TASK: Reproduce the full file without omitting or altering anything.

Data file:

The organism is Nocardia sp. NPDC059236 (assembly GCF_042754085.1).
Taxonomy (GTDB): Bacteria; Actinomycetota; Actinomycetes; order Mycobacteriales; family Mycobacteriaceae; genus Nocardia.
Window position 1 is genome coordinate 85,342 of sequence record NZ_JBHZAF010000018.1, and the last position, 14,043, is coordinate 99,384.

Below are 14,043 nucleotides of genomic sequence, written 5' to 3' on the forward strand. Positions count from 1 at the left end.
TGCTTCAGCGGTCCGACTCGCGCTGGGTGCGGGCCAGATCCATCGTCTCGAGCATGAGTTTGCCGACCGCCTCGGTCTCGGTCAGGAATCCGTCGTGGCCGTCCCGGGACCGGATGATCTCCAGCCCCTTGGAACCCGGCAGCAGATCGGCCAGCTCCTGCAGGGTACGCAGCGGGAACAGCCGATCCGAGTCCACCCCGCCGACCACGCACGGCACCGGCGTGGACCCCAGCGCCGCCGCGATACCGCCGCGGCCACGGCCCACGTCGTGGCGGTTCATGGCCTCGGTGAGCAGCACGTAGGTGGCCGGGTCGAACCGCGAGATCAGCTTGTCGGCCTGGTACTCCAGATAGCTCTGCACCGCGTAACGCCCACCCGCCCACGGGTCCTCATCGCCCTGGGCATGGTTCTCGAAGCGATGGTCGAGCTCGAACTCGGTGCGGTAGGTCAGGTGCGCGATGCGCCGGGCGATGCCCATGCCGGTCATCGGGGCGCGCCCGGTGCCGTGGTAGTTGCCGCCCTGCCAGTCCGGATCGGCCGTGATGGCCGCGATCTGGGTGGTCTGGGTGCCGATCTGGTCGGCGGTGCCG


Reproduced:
The organism is Nocardia sp. NPDC059236 (assembly GCF_042754085.1).
Taxonomy (GTDB): Bacteria; Actinomycetota; Actinomycetes; order Mycobacteriales; family Mycobacteriaceae; genus Nocardia.
Window position 1 is genome coordinate 85,342 of sequence record NZ_JBHZAF010000018.1, and the last position, 14,043, is coordinate 99,384.

Below are 14,043 nucleotides of genomic sequence, written 5' to 3' on the forward strand. Positions count from 1 at the left end.
TGCTTCAGCGGTCCGACTCGCGCTGGGTGCGGGCCAGATCCATCGTCTCGAGCATGAGTTTGCCGACCGCCTCGGTCTCGGTCAGGAATCCGTCGTGGCCGTCCCGGGACCGGATGATCTCCAGCCCCTTGGAACCCGGCAGCAGATCGGCCAGCTCCTGCAGGGTACGCAGCGGGAACAGCCGATCCGAGTCCACCCCGCCGACCACGCACGGCACCGGCGTGGACCCCAGCGCCGCCGCGATACCGCCGCGGCCACGGCCCACGTCGTGGCGGTTCATGGCCTCGGTGAGCAGCACGTAGGTGGCCGGGTCGAACCGCGAGATCAGCTTGTCGGCCTGGTACTCCAGATAGCTCTGCACCGCGTAACGCCCACCCGCCCACGGGTCCTCATCGCCCTGGGCATGGTTCTCGAAGCGATGGTCGAGCTCGAACTCGGTGCGGTAGGTCAGGTGCGCGATGCGCCGGGCGATGCCCATGCCGGTCATCGGGGCGCGCCCGGTGCCGTGGTAGTTGCCGCCCTGCCAGTCCGGATCGGCCGTGATGGCCGCGATCTGGGTGGTCTGGGTGCCGATCTGGTCGGCGGTGCCG